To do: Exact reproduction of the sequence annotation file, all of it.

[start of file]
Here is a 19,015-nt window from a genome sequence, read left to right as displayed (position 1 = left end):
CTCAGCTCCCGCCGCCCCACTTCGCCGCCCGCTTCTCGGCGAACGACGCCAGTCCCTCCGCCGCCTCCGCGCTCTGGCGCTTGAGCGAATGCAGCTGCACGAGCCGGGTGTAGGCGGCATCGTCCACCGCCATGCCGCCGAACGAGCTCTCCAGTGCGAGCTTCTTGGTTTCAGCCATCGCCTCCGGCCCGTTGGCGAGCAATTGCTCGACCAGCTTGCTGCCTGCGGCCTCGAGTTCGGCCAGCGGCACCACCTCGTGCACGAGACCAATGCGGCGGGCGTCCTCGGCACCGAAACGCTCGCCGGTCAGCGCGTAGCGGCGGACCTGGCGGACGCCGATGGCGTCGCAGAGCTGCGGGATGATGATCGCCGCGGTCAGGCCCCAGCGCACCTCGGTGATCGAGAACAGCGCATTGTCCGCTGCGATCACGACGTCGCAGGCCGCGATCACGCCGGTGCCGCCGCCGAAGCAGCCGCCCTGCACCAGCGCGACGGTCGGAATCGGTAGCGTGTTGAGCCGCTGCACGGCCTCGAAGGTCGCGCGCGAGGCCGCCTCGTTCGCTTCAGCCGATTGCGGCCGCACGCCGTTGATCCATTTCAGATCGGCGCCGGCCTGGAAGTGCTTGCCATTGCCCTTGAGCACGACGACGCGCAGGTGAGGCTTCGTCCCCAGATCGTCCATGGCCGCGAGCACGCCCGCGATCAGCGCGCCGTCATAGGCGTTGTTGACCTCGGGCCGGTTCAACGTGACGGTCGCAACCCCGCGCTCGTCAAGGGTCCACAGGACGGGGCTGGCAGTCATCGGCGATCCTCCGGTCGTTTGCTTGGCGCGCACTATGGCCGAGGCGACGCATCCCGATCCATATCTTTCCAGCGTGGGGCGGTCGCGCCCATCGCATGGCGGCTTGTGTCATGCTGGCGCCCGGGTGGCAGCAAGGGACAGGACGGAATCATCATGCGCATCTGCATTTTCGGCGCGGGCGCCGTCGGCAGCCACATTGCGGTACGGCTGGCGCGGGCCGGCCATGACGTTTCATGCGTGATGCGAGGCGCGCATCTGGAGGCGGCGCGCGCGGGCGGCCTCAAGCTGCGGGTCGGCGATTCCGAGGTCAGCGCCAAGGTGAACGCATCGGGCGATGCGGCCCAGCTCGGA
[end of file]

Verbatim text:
Here is a 19,015-nt window from a genome sequence, read left to right as displayed (position 1 = left end):
CTCAGCTCCCGCCGCCCCACTTCGCCGCCCGCTTCTCGGCGAACGACGCCAGTCCCTCCGCCGCCTCCGCGCTCTGGCGCTTGAGCGAATGCAGCTGCACGAGCCGGGTGTAGGCGGCATCGTCCACCGCCATGCCGCCGAACGAGCTCTCCAGTGCGAGCTTCTTGGTTTCAGCCATCGCCTCCGGCCCGTTGGCGAGCAATTGCTCGACCAGCTTGCTGCCTGCGGCCTCGAGTTCGGCCAGCGGCACCACCTCGTGCACGAGACCAATGCGGCGGGCGTCCTCGGCACCGAAACGCTCGCCGGTCAGCGCGTAGCGGCGGACCTGGCGGACGCCGATGGCGTCGCAGAGCTGCGGGATGATGATCGCCGCGGTCAGGCCCCAGCGCACCTCGGTGATCGAGAACAGCGCATTGTCCGCTGCGATCACGACGTCGCAGGCCGCGATCACGCCGGTGCCGCCGCCGAAGCAGCCGCCCTGCACCAGCGCGACGGTCGGAATCGGTAGCGTGTTGAGCCGCTGCACGGCCTCGAAGGTCGCGCGCGAGGCCGCCTCGTTCGCTTCAGCCGATTGCGGCCGCACGCCGTTGATCCATTTCAGATCGGCGCCGGCCTGGAAGTGCTTGCCATTGCCCTTGAGCACGACGACGCGCAGGTGAGGCTTCGTCCCCAGATCGTCCATGGCCGCGAGCACGCCCGCGATCAGCGCGCCGTCATAGGCGTTGTTGACCTCGGGCCGGTTCAACGTGACGGTCGCAACCCCGCGCTCGTCAAGGGTCCACAGGACGGGGCTGGCAGTCATCGGCGATCCTCCGGTCGTTTGCTTGGCGCGCACTATGGCCGAGGCGACGCATCCCGATCCATATCTTTCCAGCGTGGGGCGGTCGCGCCCATCGCATGGCGGCTTGTGTCATGCTGGCGCCCGGGTGGCAGCAAGGGACAGGACGGAATCATCATGCGCATCTGCATTTTCGGCGCGGGCGCCGTCGGCAGCCACATTGCGGTACGGCTGGCGCGGGCCGGCCATGACGTTTCATGCGTGATGCGAGGCGCGCATCTGGAGGCGGCGCGCGCGGGCGGCCTCAAGCTGCGGGTCGGCGATTCCGAGGTCAGCGCCAAGGTGAACGCATCGGGCGATGCGGCCCAGCTCGGA